Right of Entry is a provision under the Fair Work Act 2009 (Cth), which gives employee organisations the right to enter your workplace under different circumstances. Some of these circumstances include the ability to have discussions with members, represent members and investigate contraventions of relevant laws. An employee organisation, for example, can be a trade union. As an employer, it’s helpful to know your rights and responsibilities when dealing with the right of entry.
Who can enter my workplace?
An organisation official can enter your workplace if they have a valid permit from the Fair Work Commission (“the Commission”). The Commission only issues permits if they decide the official is fit and proper, has appropriate training and understands their role as a permit holder. Fair Work Inspectors can also enter your workplace to make sure you are complying with workplace laws.
What can they do?
An organisation official can investigate possible contraventions of workplace laws where they have reasonable grounds to believe they are occurring. They can only do this if it affects at least one member of their organisation, they are entitled to represent that member and the member works in your workplace.
You should receive an entry notice at least 24 hours but not more than 14 days before they can come to inspect the premises. The official can inspect any work, processes and interview any person about the issue if they agree. They can also request to inspect and make copies of records that are directly relevant to the issue.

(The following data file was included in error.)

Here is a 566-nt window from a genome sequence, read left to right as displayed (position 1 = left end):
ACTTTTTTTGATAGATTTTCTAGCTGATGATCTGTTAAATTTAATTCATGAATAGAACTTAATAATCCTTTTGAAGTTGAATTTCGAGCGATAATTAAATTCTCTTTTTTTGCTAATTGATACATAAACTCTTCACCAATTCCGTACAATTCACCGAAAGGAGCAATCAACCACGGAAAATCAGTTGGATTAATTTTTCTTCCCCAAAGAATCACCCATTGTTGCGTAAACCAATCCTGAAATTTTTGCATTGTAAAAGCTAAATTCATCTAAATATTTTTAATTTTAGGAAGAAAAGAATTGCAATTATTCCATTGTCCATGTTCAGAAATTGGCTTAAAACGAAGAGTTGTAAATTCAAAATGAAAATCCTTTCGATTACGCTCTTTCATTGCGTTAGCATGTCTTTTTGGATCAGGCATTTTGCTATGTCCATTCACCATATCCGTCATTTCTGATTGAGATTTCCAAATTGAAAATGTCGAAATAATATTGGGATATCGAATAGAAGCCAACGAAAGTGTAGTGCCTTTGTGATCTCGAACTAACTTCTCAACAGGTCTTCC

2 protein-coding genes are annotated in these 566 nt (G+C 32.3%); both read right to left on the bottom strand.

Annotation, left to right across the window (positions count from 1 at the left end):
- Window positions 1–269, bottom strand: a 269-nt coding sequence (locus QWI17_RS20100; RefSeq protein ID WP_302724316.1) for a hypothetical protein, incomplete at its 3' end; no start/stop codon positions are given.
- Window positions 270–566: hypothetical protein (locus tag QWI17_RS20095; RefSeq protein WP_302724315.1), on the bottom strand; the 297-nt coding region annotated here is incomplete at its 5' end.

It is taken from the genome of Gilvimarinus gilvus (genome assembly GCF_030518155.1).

The Entry Permit can also permit an official into your workplace to have discussions with employees who they are entitled to represent, work at your workplace and wish to participate. They must provide the same amount of notice as above and can only hold meetings during mealtimes or other breaks.
What can’t they do?
Officials with permits cannot intentionally hinder any person or act inappropriately when going about their business. They also cannot misrepresent who they are or give the impression they can do things they are not allowed to do.
What can I do as an employer?
You can refuse entry to an official if they do not provide their permit documents if you request them or if they don’t reasonably comply with your workplace OH&S policies or unreasonably refuse to take a particular route to reach an area. You also don’t need to provide access to documents or records if it would break any State or Territory laws.
As an employer, you can’t refuse or delay their entry into the workplace or refuse or fail to comply with their request to produce relevant records. You can’t intentionally prevent them from exercising their rights and you can’t give the impression you are authorised to do things you are not.
If you believe the Permit holder has violated their right of entry, you can apply to the Fair Work Commission for help. They can then suspend, cancel or impose conditions on the Entry Permit. There are also penalties that can apply if the right of entry laws are abused.
If you have any questions about your rights and obligations as an employer concerning the Right of Entry, please get in touch with one of LegalVision’s experienced employment lawyers on 1300 544 755.
Was this article helpful?
We appreciate your feedback – your submission has been successfully received.